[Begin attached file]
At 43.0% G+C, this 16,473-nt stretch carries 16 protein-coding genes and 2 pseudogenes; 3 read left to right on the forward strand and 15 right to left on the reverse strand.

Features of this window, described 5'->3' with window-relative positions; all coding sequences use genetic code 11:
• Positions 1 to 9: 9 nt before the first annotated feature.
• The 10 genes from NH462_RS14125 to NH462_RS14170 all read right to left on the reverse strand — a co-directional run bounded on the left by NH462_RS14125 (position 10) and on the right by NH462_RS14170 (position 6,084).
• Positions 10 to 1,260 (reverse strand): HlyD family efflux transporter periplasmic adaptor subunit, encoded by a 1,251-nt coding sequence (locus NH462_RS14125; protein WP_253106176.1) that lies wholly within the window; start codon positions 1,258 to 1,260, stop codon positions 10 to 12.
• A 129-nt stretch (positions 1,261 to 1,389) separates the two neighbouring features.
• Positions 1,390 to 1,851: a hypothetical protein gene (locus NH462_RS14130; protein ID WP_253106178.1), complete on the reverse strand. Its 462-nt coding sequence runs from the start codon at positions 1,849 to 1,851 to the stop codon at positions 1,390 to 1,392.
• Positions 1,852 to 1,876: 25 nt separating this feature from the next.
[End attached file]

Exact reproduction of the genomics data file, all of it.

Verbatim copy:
At 43.0% G+C, this 16,473-nt stretch carries 16 protein-coding genes and 2 pseudogenes; 3 read left to right on the forward strand and 15 right to left on the reverse strand.

Features of this window, described 5'->3' with window-relative positions; all coding sequences use genetic code 11:
• Positions 1 to 9: 9 nt before the first annotated feature.
• The 10 genes from NH462_RS14125 to NH462_RS14170 all read right to left on the reverse strand — a co-directional run bounded on the left by NH462_RS14125 (position 10) and on the right by NH462_RS14170 (position 6,084).
• Positions 10 to 1,260 (reverse strand): HlyD family efflux transporter periplasmic adaptor subunit, encoded by a 1,251-nt coding sequence (locus NH462_RS14125; protein WP_253106176.1) that lies wholly within the window; start codon positions 1,258 to 1,260, stop codon positions 10 to 12.
• A 129-nt stretch (positions 1,261 to 1,389) separates the two neighbouring features.
• Positions 1,390 to 1,851: a hypothetical protein gene (locus NH462_RS14130; protein ID WP_253106178.1), complete on the reverse strand. Its 462-nt coding sequence runs from the start codon at positions 1,849 to 1,851 to the stop codon at positions 1,390 to 1,392.
• Positions 1,852 to 1,876: 25 nt separating this feature from the next.